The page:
Saturday, December 29, 2007

Haggling to form government has begun


WHO is bluffing? People Power Party (PPP) secretary-general Surapong Suebwonglee who said three parties have agreed to join the pro-Thaksin Shinawatra party in forming a coalition government or Democrat Party secretary-general Suthep Thaugsuban who says he does not believe the PPP has already recruited several allies to form a government.

Worapol Promigabutr, Thammasat University associate professor of sociology and anthropology, believes Suthep is the one bluffing.

“People like Surapong would not call a bluff in public. His statement is real,” said the 50-year-old sociologist, adding “in Thai politics, Suthep is known to bluff”.

In post-election Thailand, bluffing is the name of the game as the two main political parties – PPP (with 233 MPs in the 480-seat parliament) and Democrat Party (165) – woo Chart Thai Party (37), Puea Pandin (24), Ruam Jai Thai Chart Pattana (nine), Matchima Thipataya (seven) and Prachaj (five) to a multi-partner marriage.

So far, depending on who is not bluffing, the three smaller parties – Ruam Jai Thai Chart Pattana, Matchima Thipataya and Prachaj – have accepted the PPP’s proposal.

However, there are several potential landmines ahead of the Samak Sundaravej-led PPP as his party steps to the altar.

Will the junta, who ousted Thaksin 15 months ago, intervene? How many PPP MP-elect will the Election Commission (EC) disqualify? Will there be chaos in the form of massive anti-Thaksin rallies against the birth of a PPP-led coalition government?

These questions are valid to Worapol.

There is a faction in the People’s Alliance for Democracy (PAD) that is itching to launch another mass movement against Thaksin. Behind the scenes, there are powerful people who are lobbying the EC to drastically reduce the number of seats the PPP won. There are elements in the military that are uneasy with the election result.

But the academician contends that there is a consensus among non-political powers such as the military, business circle and NGOs to allow the PPP to form the next coalition government.

“This current equation (233 seats) will give the PPP the government. But also crucial is consensus from these groups,” he explained.

The military is on neutral gear as it is divided into two factions – the coup leaders and commanders who have evaluated the situation and have decided to remain impartial.

“Two days after the election results were announced, we have not observed any extraordinary movement from the army,” said Worapol.

Most factions in the Thai business circle will not oppose a PPP-led coalition government although some businessmen had convinced the army to launch last year’s Sept 19 coup.

“After 15 months of a military-installed government, the private sector has come to a conclusion that coup leaders such as General Sonthi Boonyaratkalin have limited experience in a globalised world,” said the sociologist.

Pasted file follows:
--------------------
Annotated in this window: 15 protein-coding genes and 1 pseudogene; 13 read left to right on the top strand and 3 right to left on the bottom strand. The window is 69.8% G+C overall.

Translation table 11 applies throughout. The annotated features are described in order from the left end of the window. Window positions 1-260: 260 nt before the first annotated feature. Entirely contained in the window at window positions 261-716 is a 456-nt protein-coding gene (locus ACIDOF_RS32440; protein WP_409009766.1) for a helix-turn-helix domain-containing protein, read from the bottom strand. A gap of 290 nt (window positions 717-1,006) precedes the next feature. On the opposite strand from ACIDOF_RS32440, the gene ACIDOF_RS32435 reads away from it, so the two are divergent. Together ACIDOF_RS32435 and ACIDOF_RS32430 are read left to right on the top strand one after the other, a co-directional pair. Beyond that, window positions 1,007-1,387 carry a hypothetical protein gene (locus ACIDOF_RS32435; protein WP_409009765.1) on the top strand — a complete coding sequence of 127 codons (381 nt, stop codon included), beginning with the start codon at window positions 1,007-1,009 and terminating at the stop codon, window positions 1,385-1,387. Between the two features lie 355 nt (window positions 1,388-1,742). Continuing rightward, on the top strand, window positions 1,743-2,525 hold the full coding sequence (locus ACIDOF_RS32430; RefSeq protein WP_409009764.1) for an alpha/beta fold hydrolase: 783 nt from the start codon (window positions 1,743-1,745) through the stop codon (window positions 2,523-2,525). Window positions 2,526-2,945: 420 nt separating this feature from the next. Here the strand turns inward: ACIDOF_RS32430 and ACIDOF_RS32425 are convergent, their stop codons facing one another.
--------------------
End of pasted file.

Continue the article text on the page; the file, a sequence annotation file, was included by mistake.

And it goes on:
As for the predicted post-election chaos, there was none as anti-Thaksin groups were unable to mobilise their supporters. The financial support from the business circle is not flowing into these groups.

As for the pre-election concerns that the PPP will be banned, Worapol said that scenario is “now near impossible to happen”.

“The EC has announced that in general the election has been free and fair,” he said, adding “the announcement signals that there is some kind of agreement behind the scenes”.

The academician does not see any drastic disqualification of PPP candidates. So far the EC has announced three “yellow cards” to disqualify three of the party’s MP-elects in Nakhon Ratchasima allegedly for vote buying.

“They will win the seats again,” he predicts, “as their seats are located in the Thaksin heartland in the northeast.”

(According to EC regulations, elected candidates given yellow cards could re-contest in a by-election scheduled on Jan 13.)

On Jan 4, a day after the EC finalises its investigations on electoral fraud, the PPP will provide details on its coalition government. And Worapol won’t be surprised if the coalition government included Chart Thai Party or Puea Pandin.

Nevertheless, the academician said that it was too early to conclude that the Democrat Party will be the sole opposition party.

Certain powerful elements will want either Chart Thai Party or Puea Pandin to join the Democrat Party to balance the power of a PPP-led coalition government.

(Published in The Star on Dec 29, 2007)

Saturday, December 22, 2007

Chaos before calm can reign

Thai Takes

TOMORROW, Worapol Promigabutr, a 50-year-old Thai academician, will mark an “X” against the number 12, the party list ballot paper for Zone 6.

Twelve is the number drawn by Samak Sundaravej, the leader of the People Power Party (PPP), on Nov 14 during the lot drawings for party-list candidacy.

With the ‘X’ against 12, Warapol is voting for the PPP in the zone consisting of Bangkok, Nonthaburi and Samut Prakan.

For the constituency seat, he can vote for three MPs to represent him in Bangkok constituency 1 (or is it constituency 2? It is all too confusing for him with the recent realignment of constituencies). “I don’t remember their number or name but I will vote for anyone with the PPP,” declares the associate professor of sociology and anthropology at Bangkok’s Thammasat University.